Wow, I had no idea Guitar Center put their used stock online. Interesting.

I have seen and played it several times. It's been in their showroom for a while now. It's a little dinged up, but it sounds fairly amazing (I don't have much experience playing high end classicals, so a hardcore afficionado might not agree, but it's the best sounding classical I've laid hands on.) The action is high, but there's saddle room to bring it down. The main thing is the sound though; it's full of character. The finish is light and the guitar is lightly built, which I'm sure contributed to that.

I am considering buying it. I think it's worth what they're asking....
Reply With Quote
  #7  
Old 07-15-2010, 04:22 PM
existence existence is offline
Registered User
 
Join Date: Jul 2010
Posts: 46
Default

Quote:
Originally Posted by Brent Hutto View Post
Mind? I love telling people about my instruments.

It's a 1976 M. Sakurai, built in the Kohno shop while his nephew (who now owns the company after the master's death some years ago) was an apprentice. Lovely piece of straight grained East Indian Rosewood for the body and Western Redcedar for the soundboard. Built similar to a Fleta and with 660mm long scale but a very comfy and playable neck shape.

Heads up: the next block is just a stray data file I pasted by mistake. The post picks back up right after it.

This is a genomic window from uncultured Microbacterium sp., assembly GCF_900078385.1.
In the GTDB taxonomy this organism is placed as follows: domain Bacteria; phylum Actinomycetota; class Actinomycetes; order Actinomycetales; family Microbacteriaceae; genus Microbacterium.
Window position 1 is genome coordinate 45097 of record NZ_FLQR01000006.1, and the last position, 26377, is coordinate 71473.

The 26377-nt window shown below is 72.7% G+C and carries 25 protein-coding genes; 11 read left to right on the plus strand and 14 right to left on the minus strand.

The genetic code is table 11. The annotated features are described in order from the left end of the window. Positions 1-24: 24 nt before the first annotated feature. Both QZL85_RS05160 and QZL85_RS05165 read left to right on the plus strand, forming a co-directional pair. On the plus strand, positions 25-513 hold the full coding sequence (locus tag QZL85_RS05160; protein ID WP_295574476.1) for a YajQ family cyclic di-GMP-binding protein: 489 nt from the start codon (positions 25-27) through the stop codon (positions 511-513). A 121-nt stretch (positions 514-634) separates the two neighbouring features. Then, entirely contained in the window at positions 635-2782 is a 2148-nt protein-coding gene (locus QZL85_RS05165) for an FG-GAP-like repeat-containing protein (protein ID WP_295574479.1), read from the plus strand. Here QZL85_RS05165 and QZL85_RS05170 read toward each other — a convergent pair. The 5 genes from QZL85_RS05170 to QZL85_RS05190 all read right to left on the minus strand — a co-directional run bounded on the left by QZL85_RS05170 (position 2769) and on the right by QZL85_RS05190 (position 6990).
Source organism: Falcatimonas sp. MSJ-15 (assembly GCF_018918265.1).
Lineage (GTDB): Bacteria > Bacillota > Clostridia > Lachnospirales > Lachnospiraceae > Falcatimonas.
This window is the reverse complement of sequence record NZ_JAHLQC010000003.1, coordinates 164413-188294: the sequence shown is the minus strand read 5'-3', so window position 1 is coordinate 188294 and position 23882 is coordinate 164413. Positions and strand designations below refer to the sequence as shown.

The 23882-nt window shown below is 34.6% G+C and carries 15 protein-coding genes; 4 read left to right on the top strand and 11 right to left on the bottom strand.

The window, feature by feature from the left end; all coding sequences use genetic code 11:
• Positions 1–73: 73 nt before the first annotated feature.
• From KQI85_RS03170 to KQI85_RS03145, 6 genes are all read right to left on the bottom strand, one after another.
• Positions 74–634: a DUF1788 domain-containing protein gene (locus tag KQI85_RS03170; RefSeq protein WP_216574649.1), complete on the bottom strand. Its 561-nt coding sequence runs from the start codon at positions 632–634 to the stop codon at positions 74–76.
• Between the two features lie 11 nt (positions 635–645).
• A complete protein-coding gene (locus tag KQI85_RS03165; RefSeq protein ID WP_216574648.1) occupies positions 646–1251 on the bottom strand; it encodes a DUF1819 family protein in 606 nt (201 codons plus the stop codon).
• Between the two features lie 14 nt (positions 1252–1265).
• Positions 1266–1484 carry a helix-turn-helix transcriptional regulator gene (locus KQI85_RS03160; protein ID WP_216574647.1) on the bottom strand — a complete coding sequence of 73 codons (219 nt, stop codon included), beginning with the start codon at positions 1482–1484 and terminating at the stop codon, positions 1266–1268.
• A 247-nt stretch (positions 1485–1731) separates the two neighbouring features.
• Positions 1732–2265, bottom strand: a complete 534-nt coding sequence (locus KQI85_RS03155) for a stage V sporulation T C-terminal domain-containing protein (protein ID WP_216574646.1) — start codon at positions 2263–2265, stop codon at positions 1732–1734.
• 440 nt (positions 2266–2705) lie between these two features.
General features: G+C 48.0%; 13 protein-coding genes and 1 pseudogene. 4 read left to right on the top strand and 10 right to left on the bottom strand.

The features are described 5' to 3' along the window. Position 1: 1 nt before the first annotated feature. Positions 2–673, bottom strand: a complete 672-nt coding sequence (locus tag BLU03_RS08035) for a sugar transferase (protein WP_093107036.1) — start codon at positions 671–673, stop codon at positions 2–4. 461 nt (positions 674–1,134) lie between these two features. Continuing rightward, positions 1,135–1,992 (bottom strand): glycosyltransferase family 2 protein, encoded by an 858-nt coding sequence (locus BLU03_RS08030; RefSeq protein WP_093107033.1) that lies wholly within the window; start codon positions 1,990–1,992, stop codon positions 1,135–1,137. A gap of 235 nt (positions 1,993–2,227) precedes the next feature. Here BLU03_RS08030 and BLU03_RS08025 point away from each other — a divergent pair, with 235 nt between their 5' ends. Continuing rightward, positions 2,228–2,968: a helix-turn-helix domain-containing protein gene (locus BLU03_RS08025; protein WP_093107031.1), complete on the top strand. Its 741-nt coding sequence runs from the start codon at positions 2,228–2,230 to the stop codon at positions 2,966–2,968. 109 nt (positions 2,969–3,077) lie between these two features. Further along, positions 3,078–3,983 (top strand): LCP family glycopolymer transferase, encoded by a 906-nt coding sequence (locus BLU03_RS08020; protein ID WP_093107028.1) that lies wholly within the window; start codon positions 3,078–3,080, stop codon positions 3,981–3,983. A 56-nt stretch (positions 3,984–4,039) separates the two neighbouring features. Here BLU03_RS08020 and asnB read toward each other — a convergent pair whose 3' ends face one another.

It's a little overly warm sounding as you might expect for a long-scale cedar and EIR guitar but I love it! I've owned it for two years and if I'm not mistaken it had only a single owner before myself. I purchased it from Dream Guitars.

P.S. I believe Contreras pere et fils are one of the better regarded workshops in Spain, making a large number of guitars in a traditional Spanish manner. I've not played one but they have a great reputation if you want a "Spanish" tone with perhaps a certain degree of old-fashioned manly dimensions to the neck!
Your description of that guitar has me drooling! Cedar and rosewood is a nice combo. I've never heard of Sakurai, I'll be looking that up.

Nice to hear Contreras is well-regarded. I honestly hadn't heard of them until I ran into that guitar in the GC classical room. That one specimen certainly is impressive. I'll probably be heading back up there soon to further ogle/admire it.

Happy fingerpicking...
Reply With Quote
  #8  
Old 07-15-2010, 04:47 PM
Brent Hutto Brent Hutto is offline
Registered User
 
Join Date: Oct 2006
Posts: 4,944
Default

The company is still called "Kohno". It's founder was one of the first (if not the first) really Japanese guitar maker to achieve some repute outside of Japan. He studied briefly in the shop of Arcangelo Fernadez in Spain but then returned to Japan and built some award-winning insruments of his own design. Master Kohno died of cancer at a fairly young age back in the 80's if I'm not mistaken.